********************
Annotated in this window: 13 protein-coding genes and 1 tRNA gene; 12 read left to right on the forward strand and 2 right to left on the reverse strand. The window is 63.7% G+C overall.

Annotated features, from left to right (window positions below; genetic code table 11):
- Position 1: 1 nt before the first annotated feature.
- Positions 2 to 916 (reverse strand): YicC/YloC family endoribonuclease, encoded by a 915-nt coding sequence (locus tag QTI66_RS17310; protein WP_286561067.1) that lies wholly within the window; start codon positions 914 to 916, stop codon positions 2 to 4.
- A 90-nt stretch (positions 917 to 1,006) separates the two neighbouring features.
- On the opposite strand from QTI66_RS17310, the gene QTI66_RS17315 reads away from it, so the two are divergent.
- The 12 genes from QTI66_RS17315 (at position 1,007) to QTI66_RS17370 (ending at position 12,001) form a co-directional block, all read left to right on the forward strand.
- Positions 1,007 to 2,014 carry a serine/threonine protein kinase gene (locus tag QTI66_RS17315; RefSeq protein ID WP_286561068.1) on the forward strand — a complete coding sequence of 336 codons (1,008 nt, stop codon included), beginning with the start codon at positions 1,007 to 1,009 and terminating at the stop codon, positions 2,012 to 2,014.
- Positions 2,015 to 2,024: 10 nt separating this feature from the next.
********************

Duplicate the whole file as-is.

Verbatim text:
Annotated in this window: 13 protein-coding genes and 1 tRNA gene; 12 read left to right on the forward strand and 2 right to left on the reverse strand. The window is 63.7% G+C overall.

Annotated features, from left to right (window positions below; genetic code table 11):
- Position 1: 1 nt before the first annotated feature.
- Positions 2 to 916 (reverse strand): YicC/YloC family endoribonuclease, encoded by a 915-nt coding sequence (locus tag QTI66_RS17310; protein WP_286561067.1) that lies wholly within the window; start codon positions 914 to 916, stop codon positions 2 to 4.
- A 90-nt stretch (positions 917 to 1,006) separates the two neighbouring features.
- On the opposite strand from QTI66_RS17310, the gene QTI66_RS17315 reads away from it, so the two are divergent.
- The 12 genes from QTI66_RS17315 (at position 1,007) to QTI66_RS17370 (ending at position 12,001) form a co-directional block, all read left to right on the forward strand.
- Positions 1,007 to 2,014 carry a serine/threonine protein kinase gene (locus tag QTI66_RS17315; RefSeq protein ID WP_286561068.1) on the forward strand — a complete coding sequence of 336 codons (1,008 nt, stop codon included), beginning with the start codon at positions 1,007 to 1,009 and terminating at the stop codon, positions 2,012 to 2,014.
- Positions 2,015 to 2,024: 10 nt separating this feature from the next.